I came to work with open source after an experience in college. We used a system called Usenet,a world wide distributed discussion forum. At the university, there wasn't an email client I liked, so I wrote one and just gave it (including the source code) to whoever wanted it. This experience... Read more
Joshua Holm is the kind of guy you want to have on your chat list if you’re ever looking for an open source tool to tackle a task. That’s because he actively keeps up with the latest open source tools and projects because much of his work involves helping people find the right software tool to meet... Read more
I wonder why more open source users do not actively participate in the open source community and become committers or contributors. After understanding a project's capabilities and roadmap, anyone is able to start directly hacking the source code and contributing useful extensions. Because open... Read more
Meet John Scott. He is a systems engineer in Alexandria, Virginia. Scott has worked extensively on open source software policy for the US government and military--and helped found MIL-OSS and Open Source for America. On opensource.com, community is very important. We want to continue to recognize... Read more
Mirror mirror on the wall, what's the most important open source project of them all?
Meet Scott Nesbitt. He's a freelance writer and consultant in Toronto, Canada. He uses open source tools for more than 85 percent of the work he does. He's idealistic about more getting more open data from our governments. Nesbitt also contributes to FLOSS Manuals (FLOSS stands for Free/Libre open... Read more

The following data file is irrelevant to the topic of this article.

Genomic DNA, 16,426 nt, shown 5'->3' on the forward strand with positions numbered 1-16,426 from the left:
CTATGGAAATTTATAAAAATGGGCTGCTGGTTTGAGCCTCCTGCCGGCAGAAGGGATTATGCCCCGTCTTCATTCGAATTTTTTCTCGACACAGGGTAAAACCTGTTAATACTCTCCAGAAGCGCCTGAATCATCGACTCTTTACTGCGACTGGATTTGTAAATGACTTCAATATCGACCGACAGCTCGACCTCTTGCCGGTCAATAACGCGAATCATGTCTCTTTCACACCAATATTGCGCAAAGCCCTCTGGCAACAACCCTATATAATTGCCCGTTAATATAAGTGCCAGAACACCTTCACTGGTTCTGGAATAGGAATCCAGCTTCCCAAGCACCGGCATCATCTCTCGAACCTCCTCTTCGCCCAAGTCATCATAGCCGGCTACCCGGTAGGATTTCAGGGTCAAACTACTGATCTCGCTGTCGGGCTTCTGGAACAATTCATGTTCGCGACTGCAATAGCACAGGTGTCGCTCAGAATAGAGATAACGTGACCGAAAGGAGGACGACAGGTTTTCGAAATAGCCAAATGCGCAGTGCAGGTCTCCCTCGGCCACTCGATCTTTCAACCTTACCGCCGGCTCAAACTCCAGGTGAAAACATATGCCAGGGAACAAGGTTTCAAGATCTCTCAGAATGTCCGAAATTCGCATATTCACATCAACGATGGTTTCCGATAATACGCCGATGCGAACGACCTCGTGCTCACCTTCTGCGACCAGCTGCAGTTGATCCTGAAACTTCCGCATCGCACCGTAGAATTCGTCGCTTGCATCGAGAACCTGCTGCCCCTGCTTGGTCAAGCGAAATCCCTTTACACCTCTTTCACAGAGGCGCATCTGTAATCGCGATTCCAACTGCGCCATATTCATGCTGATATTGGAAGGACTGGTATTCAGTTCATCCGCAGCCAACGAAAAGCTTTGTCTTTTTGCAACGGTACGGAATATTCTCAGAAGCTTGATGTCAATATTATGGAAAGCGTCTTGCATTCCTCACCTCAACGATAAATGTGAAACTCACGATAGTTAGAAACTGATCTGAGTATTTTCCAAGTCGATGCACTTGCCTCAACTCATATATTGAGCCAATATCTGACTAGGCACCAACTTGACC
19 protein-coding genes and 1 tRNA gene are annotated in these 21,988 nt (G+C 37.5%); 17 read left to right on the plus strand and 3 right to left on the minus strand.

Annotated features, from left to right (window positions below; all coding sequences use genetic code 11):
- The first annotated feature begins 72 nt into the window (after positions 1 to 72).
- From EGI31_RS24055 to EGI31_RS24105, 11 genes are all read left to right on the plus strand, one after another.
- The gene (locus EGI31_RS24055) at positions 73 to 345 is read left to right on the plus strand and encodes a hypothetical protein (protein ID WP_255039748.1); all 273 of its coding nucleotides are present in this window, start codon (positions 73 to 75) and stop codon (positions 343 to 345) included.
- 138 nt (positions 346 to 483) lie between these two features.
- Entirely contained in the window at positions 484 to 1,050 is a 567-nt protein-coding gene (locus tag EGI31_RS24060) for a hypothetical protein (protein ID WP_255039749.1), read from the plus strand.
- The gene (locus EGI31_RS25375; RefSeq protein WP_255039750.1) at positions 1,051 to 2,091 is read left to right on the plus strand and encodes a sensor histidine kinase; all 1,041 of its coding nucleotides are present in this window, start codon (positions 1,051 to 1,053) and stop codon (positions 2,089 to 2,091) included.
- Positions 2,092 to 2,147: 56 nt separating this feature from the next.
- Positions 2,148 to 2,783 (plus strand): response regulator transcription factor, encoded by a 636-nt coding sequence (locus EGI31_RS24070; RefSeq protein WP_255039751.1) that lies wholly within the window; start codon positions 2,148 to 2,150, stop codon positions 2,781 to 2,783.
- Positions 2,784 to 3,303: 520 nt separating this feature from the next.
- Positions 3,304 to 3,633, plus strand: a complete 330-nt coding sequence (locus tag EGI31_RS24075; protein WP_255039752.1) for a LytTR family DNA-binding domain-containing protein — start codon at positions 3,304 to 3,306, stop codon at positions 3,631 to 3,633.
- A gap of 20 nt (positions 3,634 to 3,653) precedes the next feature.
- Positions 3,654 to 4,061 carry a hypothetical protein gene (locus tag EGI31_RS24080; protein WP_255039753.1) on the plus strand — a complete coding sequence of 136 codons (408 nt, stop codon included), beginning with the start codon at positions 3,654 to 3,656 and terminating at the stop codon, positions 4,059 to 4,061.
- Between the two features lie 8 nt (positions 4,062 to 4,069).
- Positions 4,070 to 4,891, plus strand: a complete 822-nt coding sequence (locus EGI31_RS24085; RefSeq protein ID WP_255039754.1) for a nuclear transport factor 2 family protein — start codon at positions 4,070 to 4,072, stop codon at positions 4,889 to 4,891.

On opensource.com, community is very important. We want to continue to recognize our community members who contribute in ways other than writing articles--things like rating and commenting, voting in polls, and sharing our collective work on social media. This is the second of our community... Read more
On opensource.com, our community is very important. This is why we started the contributor spotlight earlier this year. But we wanted to also recognize community members who contribute in ways other than writing articles--things like rating and commenting, voting in polls, and sharing our... Read more
Here at PyCon2011, there are quite a few open source rock stars in attendance. Software hackers of various stripes, developers from the corporate and community realms, and many other technically savvy and interested folks.
It's a busy morning here in New York City. My email inbox is full of pleasant surprises. The first is a patch for one of my open source projects. A second will appear this afternoon. A third should come late at night—or maybe tomorrow–from a new contributor. Alongside my day job, I contribute and... Read more